2019 in Review: July

    Pepperdine University President Andrew Benton (far left) with Senior VP & CIO Jeff Pippin (center right) perform as part of Mesa Peak.

    • At a packed-house meeting at City Hall, Malibu Planning Commission found out what the local citizens thought about their plan to down zone all of Malibu by as much as 25 percent. The civic theater was filled and an overflow audience in an adjoining room all heard a parade of longtime locals lambast the plan, the stupidity of the planning commission that was pushing it, and many other opinions about their capabilities that are unprintable in a family newspaper—all of this while Malibu was trying to recover from the disastrous Woolsey Fire. For roughly 3.5 hours, the planning commission sat there for speaker after speaker, almost all in opposition to the proposed downsizing. A few courageous souls had the temerity to stand up for the downzoning ordinance, claiming that Malibu was being “mansionized,” but to little effect. The planning commission finally voted and essentially passed it all back truculently to the city council for decision.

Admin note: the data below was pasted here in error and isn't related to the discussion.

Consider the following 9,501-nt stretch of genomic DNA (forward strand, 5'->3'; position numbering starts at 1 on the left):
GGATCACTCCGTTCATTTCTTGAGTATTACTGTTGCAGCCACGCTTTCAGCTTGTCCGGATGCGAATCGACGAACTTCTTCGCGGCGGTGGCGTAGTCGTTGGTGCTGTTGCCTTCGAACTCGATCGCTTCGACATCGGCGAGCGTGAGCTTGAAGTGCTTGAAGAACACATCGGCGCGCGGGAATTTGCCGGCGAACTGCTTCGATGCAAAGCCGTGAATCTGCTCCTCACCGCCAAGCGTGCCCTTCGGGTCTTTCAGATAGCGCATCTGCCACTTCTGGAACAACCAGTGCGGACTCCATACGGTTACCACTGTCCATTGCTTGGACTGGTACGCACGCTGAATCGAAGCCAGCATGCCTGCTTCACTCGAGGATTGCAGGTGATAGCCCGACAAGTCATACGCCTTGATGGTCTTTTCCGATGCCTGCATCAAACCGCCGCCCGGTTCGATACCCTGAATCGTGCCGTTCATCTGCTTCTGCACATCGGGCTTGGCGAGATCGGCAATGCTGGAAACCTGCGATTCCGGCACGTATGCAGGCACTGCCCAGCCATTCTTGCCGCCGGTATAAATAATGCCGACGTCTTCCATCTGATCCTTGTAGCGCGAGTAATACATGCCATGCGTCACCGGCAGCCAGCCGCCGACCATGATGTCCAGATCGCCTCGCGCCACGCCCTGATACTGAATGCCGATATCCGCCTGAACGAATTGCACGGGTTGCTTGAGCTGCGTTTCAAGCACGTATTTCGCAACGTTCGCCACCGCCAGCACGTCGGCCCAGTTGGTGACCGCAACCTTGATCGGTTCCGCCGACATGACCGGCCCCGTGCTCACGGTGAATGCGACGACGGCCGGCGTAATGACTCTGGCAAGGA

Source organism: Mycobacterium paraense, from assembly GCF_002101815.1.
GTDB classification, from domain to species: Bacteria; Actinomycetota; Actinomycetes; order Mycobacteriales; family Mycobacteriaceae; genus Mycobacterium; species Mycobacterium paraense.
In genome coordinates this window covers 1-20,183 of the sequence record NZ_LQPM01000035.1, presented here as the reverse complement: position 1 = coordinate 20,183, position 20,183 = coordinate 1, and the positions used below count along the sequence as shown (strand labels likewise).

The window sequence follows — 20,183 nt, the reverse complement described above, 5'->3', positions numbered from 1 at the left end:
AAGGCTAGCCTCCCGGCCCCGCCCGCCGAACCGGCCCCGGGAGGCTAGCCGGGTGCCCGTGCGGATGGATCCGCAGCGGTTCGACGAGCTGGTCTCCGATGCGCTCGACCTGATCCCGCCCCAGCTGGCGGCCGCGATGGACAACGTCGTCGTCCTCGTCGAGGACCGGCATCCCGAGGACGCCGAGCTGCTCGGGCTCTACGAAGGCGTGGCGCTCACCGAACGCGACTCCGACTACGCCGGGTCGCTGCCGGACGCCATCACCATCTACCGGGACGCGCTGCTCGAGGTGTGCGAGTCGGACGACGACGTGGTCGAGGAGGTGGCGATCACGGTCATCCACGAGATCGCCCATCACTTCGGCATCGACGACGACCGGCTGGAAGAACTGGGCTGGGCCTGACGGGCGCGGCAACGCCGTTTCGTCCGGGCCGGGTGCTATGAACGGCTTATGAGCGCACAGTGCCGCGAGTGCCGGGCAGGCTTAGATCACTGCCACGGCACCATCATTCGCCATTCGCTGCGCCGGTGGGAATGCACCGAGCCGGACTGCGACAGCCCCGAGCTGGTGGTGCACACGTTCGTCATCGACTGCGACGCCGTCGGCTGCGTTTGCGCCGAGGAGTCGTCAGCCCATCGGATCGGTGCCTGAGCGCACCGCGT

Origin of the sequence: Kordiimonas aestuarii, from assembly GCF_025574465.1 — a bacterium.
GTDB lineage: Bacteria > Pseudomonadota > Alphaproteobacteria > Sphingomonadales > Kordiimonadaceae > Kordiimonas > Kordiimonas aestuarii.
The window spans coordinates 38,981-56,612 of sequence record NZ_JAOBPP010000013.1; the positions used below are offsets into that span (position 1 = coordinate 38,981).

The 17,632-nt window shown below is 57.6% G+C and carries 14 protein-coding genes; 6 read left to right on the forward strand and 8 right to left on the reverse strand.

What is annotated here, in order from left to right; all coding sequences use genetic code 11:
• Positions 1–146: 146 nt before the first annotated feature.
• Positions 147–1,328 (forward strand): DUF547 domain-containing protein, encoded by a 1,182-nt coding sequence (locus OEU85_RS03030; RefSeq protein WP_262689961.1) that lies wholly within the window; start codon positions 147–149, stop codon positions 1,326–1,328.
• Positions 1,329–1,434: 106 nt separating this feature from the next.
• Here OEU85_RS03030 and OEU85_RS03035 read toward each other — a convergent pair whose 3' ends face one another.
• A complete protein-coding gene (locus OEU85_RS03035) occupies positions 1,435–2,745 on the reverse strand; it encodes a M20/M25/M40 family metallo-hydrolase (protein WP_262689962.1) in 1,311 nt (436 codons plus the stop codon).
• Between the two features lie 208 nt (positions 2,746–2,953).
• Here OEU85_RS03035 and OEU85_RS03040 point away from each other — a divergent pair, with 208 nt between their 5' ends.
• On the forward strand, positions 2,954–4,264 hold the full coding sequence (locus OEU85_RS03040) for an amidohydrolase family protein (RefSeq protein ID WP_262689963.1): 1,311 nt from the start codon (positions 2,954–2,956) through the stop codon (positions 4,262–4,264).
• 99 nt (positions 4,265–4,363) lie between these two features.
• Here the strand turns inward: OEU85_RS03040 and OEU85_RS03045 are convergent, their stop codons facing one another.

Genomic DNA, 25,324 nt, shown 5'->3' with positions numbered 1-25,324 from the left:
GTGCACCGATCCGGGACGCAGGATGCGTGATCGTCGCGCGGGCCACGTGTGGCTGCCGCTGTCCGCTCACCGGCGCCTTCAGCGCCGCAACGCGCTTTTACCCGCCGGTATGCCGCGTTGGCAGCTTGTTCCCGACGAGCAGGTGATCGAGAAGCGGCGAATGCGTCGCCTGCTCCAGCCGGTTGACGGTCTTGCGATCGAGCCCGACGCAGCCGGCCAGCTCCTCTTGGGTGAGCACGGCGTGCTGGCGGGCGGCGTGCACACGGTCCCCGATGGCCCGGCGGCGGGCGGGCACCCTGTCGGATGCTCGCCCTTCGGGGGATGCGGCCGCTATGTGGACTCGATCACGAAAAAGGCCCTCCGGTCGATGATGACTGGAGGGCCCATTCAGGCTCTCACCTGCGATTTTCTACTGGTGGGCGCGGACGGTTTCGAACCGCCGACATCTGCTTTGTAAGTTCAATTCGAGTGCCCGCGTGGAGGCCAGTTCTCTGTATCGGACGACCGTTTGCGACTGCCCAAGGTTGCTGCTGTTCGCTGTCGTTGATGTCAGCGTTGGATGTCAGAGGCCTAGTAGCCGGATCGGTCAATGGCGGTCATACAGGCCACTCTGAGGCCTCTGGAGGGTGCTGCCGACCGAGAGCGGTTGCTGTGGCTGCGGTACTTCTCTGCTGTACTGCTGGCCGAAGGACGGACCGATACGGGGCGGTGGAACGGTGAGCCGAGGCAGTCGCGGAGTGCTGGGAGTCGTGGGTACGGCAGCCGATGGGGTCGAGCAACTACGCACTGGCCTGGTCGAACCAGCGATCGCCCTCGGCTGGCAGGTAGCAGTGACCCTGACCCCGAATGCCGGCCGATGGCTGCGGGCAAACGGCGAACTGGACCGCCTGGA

• The following week, city council took action on the proposed downsizing. Where planning commissioners, who are appointed to their posts, seemed to be politically tone deaf to the public uproar, city council members are politicians and all immediately started backtracking. In large letters, they all said, “Sorry to have made you so unhappy” and killed the measure in a 4 to 1 vote with only Mayor Jefferson “Zuma Jay” Wagner voting for it.

    • In the more normal world, the hot weather 4th of July brought a half-million visitors to the Malibu seaside for the holiday weekend. As usual, the beaches were crowded, the traffic backed up for hours and parking was woefully inadequate, and the city’s solution to it all was to send volunteer cops around to write tickets. One of these days, the city will admit that 12 million or so people actually come here every summer and the solution is to turn some of those city-owned lots into temporary parking lots for the summer rush. The city will make some extra dollars and visitors won’t have to park all over the place, causing traffic hazards.